Ontario government's Smart Growth panel recently released its final
report. It lays out their long-term visions for an Ontario that
can grow economically while still maintaining a healthy respect
for green space, the environment, and quality of life for all.
Growth has the potential -- and it's important to note that it is
only potential at this point -- to completely change for the better
the ways in which we deal with development and growth. Rather than
treating growth as the overriding concern while treating the natural
world and our few remaining green spaces as impediments and obstacles
to be filled in, drained or paved over, Smart Growth lays out a
vision in which economic development and the natural world can co-exist.
this part of Ontario, the biggest ssue pitting the forces for unchecked
economic development against those who believe that growth can co-exist
with nature is the potential construction of the mid-peninsula highway,
also known as the mid-pen. Those who are pro-highway continually
point to the economic benefits that will magically arise if the
highway is built. The rest of us believe that transportation solutions
can be smarter, cleaner and cheaper than the 1950's-style mid-pen,
while still producing economic growth and jobs.
Smart Growth vision includes four major recommendations that pertain
to transportation: that investment in transit should occur before
investment in highways, that balanced growth should be encouraged
rather than urban sprawl, that existing infrastructure should be
used where possible, and that green space should be preserved, especially
unique green spaces of high value such as the Niagara Escarpment
and the Oak Ridges Moraine.
of the strangest and saddest things about the government's planned
mid-peninsula highway is that it absolutely contradicts all four
of these principles -- and the same Eves' government is responsible
for both the mid-pen and Smart Growth.
first Smart Growth recommendation for transportation is that investment
in transit and rail should occur before investment in sprawl- inducing
highways that are comparatively more damaging to the environment
and to air and water quality.
transit options are invested in first is absolutely key, if the
government is to be forced out of its longstanding rut: In the past,
Ontario has had a distressing habit of building new roads and then
using the existence of those very roads to argue that demand has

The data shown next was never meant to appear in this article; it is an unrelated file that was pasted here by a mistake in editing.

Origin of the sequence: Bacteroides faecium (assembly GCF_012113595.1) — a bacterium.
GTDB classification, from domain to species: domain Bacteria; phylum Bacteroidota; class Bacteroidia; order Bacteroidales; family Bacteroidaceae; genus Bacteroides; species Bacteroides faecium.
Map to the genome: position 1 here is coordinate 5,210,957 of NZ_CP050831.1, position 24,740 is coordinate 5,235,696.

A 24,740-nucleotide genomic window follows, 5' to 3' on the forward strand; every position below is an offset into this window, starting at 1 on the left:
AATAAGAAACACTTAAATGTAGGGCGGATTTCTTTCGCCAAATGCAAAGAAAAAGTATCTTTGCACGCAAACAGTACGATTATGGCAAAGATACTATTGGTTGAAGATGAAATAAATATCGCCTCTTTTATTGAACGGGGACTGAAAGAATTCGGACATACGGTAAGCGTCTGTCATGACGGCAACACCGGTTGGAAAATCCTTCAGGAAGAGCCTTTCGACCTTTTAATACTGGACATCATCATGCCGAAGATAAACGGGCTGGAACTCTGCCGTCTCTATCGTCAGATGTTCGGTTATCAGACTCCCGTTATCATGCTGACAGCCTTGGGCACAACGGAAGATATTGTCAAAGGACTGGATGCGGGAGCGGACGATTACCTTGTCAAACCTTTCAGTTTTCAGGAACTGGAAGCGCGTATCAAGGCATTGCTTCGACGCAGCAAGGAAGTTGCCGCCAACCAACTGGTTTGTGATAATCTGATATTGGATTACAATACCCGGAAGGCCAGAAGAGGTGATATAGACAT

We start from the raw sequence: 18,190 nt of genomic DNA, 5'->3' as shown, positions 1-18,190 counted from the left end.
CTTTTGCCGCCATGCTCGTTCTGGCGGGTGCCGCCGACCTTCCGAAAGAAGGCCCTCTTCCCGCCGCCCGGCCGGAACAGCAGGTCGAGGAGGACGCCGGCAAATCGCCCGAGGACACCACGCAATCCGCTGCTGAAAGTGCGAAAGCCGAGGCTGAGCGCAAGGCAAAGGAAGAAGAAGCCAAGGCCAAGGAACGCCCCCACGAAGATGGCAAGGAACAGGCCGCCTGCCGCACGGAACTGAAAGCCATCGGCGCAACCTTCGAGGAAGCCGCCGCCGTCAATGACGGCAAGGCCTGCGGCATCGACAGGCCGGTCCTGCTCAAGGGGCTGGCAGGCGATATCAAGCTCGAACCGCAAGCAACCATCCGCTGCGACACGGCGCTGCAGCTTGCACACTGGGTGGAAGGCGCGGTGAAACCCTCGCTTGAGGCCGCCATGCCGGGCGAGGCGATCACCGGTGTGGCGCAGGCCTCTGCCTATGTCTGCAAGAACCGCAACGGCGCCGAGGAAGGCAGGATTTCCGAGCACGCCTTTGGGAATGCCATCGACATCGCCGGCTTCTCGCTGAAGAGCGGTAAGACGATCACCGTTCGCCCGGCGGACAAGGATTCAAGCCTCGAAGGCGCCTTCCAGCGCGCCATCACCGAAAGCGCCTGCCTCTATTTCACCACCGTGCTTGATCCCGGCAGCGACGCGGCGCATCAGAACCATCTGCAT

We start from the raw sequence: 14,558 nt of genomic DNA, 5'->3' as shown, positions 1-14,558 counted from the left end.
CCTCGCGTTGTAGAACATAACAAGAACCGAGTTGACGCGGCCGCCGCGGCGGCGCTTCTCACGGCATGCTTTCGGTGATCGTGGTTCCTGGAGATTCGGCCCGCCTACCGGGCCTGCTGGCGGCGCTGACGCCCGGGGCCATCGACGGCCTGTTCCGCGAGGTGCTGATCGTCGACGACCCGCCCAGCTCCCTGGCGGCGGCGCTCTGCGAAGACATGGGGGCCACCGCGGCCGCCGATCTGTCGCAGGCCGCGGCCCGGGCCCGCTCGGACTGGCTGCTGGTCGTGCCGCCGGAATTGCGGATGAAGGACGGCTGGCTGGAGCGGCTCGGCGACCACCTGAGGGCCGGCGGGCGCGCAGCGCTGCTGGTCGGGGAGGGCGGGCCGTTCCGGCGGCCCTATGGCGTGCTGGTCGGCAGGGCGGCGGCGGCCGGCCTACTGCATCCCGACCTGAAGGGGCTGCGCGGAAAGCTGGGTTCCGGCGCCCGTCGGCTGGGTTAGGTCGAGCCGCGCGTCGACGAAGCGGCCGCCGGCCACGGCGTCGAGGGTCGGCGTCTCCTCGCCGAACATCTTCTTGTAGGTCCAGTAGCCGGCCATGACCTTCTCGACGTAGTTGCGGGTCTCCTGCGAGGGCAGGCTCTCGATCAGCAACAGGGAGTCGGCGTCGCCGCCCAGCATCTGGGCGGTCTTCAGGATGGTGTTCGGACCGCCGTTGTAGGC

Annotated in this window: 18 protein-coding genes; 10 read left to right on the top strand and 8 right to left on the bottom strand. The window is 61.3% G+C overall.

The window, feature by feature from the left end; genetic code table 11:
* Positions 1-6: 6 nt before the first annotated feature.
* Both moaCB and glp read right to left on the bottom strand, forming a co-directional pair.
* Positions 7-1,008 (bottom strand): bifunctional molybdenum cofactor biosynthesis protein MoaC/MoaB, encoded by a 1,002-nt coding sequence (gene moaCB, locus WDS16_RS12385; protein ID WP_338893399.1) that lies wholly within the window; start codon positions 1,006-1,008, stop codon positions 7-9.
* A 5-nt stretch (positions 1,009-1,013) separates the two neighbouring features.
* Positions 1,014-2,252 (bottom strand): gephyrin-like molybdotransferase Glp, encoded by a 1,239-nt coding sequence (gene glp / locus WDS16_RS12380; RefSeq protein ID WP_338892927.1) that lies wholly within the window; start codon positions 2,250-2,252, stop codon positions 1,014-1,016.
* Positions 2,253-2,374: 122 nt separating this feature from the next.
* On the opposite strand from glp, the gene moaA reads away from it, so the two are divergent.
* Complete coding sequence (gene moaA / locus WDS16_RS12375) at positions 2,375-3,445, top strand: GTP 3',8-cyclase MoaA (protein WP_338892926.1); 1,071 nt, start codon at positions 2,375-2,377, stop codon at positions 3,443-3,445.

been satisfied and that transit is no longer viable or needed.
of the mid-pen would obviously fly in the face of the Smart Growth
vision that transit should come first when setting transportation
investment priorities, and would once again eventually allow the
government to claim that transit is no longer needed because they
had just finished constructing a $1.5-billion toll highway.
major element of the Smart Growth vision is that urban sprawl should
be discouraged. Sprawl consumes green space and is expensive for
municipalities to service, putting upward pressure on local taxes.
The construction of new highways leads inevitably to sprawl. In
Hamilton, the highway would run south of the airport, an area that
the city already has difficulty servicing and where service improvements
would be a hard hit to an already-strapped city budget.
construction of a new highway obviously represents construction
of new infrastructure, rather than better or smarter use of existing
structures as recommended by the Smart Growth panel. The highway
represents a huge piece of new infrastructure, one that will require
several hundred thousand truckloads of aggregate probably quarried
elsewhere on the Escarpment to construct.
option of improving the QEW and other Niagara area roads has been
rejected by the government, despite the fact that their own studies
have stated that improvements to the existing road network would
solve the congestion problems their studies predict. Their documents
also state that to improve existing roads rather than constructing
a new highway corridor would save about $500 million for Ontario
was the option of improving existing roads rejected by the MTO?
one of the route options that was rejected early in the planning
process was rejected because (to quote the government's own document):
"Sections of alternative E use existing local roadways through Welland
. . . making tolling of these sections infeasible."
fourth aspect of Smart Growth pertaining to transportation is to
ensure the specific protection of "unique and irreplaceable resources"
and of green space in general. The Niagara Escarpment is specifically
mentioned in the Smart Growth document, Shape the Future, which
states that the Escarpment will be "enhanced and protected in perpetuity."
proposed mid-pen has harmful consequences for this wonderful natural
feature: not only from the development pressures that come with
highways, but also the fact that construction of the mid-pen would
place the Escarpment between two major highways (the QEW being the
sum up, it would be difficult to imagine another project that contradicts
or is deaf to so many Smart Growth principles.
Eckersley lives in Hamilton, He is a member of Citizens Opposed
to Paving the Escarpment (COPE) and can be reached through the COPE
Web site: www.stophighway.com